The first time Pete Lothes experienced firsthand what Accent on the Individual truly means, he was wearing an apron.
“As a senior in high school,” he says, “my mom wanted me to learn some practical household skills. So, she made me take what was called Senior Living, where you learned how to sew and cook.” He was pulling a pie from the oven when the late Ashland football coach Fred Martinelli walked into the room. “He laughed and said this was a recruitment first,” says Pete. “I was impressed by him even being there, telling me why I should choose to play for Ashland over several other Division I schools recruiting me as a running back.”
After this moment, he says, the choice was simple. The next fall, he was on the field wearing purple and gold. And while football brought him to Ashland, it would be the community he became a part of that would set the trajectory for the rest of his life and position him for the success he’s experienced since his undergraduate days.
After graduating in 1988 with a degree in business management and marketing, Pete would spend the next three decades working in the optical industry. He is currently the global COO of Advancing Eyecare, which partners with firms in the eyecare instrumentation marketplace to provide products and service solutions in the ophthalmic equipment industry.
While a profession in the optical industry was always a logical choice–growing up, his father owned a business selling equipment to ophthalmologists–a large part of his success is rooted in an on-field injury he sustained as a sophomore.
“This was long before CTE and concussion protocol were household topics of discussion,” Pete says. “When I got hurt, the doctor looked at me and asked if I was planning to play football professionally. I said no, probably not, and he told me that, because of the concussions I’d sustained, my playing days were done.”
What sounded initially like the end of the world for him, though, soon turned out to be an unmitigated blessing.
“I had to stop being a jock,” he says, “and start being a dedicated student.”
Through this new academic focus, he connected with the Ashland professors and staff who would help shape him into the husband, father, boss and philanthropist he is today.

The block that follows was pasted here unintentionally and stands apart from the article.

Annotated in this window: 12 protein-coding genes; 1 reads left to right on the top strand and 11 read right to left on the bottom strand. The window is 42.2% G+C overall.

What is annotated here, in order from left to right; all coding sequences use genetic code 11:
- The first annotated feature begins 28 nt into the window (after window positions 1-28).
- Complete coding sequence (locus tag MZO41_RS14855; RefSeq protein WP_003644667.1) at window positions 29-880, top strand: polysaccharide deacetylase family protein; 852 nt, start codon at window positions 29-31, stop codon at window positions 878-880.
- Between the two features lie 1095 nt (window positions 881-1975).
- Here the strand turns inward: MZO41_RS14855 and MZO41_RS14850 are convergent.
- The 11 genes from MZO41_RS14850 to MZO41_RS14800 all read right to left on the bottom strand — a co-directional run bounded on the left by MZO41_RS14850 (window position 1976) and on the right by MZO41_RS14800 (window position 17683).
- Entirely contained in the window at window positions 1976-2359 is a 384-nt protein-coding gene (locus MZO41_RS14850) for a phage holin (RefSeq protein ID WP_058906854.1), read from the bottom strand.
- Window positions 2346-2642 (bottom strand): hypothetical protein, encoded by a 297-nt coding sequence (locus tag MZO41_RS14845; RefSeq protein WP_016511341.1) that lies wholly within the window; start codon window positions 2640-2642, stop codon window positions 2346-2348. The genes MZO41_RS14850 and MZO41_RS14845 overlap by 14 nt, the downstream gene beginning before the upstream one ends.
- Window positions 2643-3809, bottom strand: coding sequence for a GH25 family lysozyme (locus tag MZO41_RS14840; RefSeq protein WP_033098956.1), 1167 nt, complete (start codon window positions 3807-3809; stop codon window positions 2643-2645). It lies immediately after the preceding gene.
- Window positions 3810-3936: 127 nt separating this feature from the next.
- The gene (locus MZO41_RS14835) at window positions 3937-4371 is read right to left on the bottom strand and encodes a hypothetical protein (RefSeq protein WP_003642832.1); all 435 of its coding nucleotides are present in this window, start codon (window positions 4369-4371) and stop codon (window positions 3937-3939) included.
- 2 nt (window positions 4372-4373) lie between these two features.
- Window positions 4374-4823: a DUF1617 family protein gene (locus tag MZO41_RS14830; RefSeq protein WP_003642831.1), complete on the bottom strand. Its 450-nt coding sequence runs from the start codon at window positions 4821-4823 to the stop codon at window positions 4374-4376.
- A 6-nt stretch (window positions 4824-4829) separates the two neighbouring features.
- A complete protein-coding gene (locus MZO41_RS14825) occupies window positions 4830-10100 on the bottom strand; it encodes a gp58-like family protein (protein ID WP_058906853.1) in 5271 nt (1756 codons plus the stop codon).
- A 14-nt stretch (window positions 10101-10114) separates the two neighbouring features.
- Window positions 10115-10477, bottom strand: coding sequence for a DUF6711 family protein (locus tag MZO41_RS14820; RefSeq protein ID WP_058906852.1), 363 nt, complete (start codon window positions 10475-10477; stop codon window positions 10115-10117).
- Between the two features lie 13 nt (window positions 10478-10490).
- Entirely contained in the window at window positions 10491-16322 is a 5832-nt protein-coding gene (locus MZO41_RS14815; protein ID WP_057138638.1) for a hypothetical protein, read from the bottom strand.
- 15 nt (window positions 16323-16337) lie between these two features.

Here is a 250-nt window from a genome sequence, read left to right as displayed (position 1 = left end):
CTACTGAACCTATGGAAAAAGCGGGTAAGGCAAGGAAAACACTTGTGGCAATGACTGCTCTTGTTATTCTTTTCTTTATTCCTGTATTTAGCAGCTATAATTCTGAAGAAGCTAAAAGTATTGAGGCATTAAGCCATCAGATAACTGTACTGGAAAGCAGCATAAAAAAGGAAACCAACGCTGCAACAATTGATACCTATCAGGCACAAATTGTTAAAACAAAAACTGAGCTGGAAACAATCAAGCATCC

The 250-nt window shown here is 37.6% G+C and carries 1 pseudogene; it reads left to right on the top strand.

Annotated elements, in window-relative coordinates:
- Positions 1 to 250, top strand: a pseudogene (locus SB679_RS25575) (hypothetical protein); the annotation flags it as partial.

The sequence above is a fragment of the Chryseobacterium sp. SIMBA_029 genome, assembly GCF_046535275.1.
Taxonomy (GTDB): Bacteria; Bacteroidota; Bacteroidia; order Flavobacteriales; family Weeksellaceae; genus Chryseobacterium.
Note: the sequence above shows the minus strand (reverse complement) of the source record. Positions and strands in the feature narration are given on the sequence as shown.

Some relationships started on a high note and sustained this positivity from that point on.
“I had a really good relationship with Mary Miller in academic advising,” he says. “I’m good friends with her son Jason”–Ashland’s current Chief Advancement Officer– ”and I tell him all the time that I know he’s a good guy because his mom is such a great lady.”
Additionally, Dr. Thomas Shockney quickly became an important influence, taking him under his wing and offering wisdom he still applies to his career and family life. As the president of Sigma Nu, Pete connected with Dr. John Gilbert, who served as fraternity faculty advisor and head of the music department. This relationship, he says, gave him insight into the importance of intentional community and leadership. His relationship with Ralph Tomassi was also crucial to his development as a man and continues to this day.
Other relationships, however, started on slightly rockier terrain.
“I skipped Dr. Fraas’s class one day,” says Pete. “The next morning, I saw him as I was walking across the Quad. I figured he hadn’t noticed I wasn’t there the day before, but as he got closer, I saw he was making a beeline directly toward me. He said, ‘Pete, are you feeling better?’ I said, yes, thank you. ‘Good,” he said. ‘I’ll see you tomorrow, then, right?’ I was kind of shocked. One, he knew my name. And, two, he was interested enough to notice I wasn’t there. That was a big deal.”
Decades later, this moment still serves as a defining example of why, exactly, Ashland is such a special place for him.
“I work with people with all kinds of educational backgrounds,” he says. “And I tell that story to people who graduated from the University of Texas, Ohio State, Columbia, even Harvard, and they’re shocked, absolutely shocked, that a professor would care enough about your individual success to hunt you down and hold you accountable. That just doesn’t happen anywhere else.”
In his role as COO, the lessons he learned at Ashland are still relevant.
“I see my job, principally, as helping others to see better. That’s what I get to do every day. Communication and trust are crucial to what I do. I saw both values lived out in the lives of the people who influenced me so much at Ashland.”
While he resides in Texas with his family, Ashland still feels like home. His connection to this place and its people still impact his life. Pete served on the Alumni Association Board of Directors for six years, as board vice president and president, and also received the University’s Outstanding Alumni of the Year award in 2016.
He has also been a faithful financial contributor through the years; he and his wife, Kris, who ran track at Ashland, established an endowment for student-athletes. His reasons for giving are as simple as they are powerful.
“I believe in fate,” he says. “Everything happens for a reason. There was a reason I came to Ashland and formed the relationships I did. Ashland is special. I think we kind of lose track of that sometimes. The focus on the individual, the professors who spend their entire careers here, the lifelong relationships you’re able to build and sustain–those are just a few of the many, many reasons why giving back and providing opportunities for the next generation of students is such a worthy cause.
“I give,” he says, “because I want others to have an even better experience here than I did.”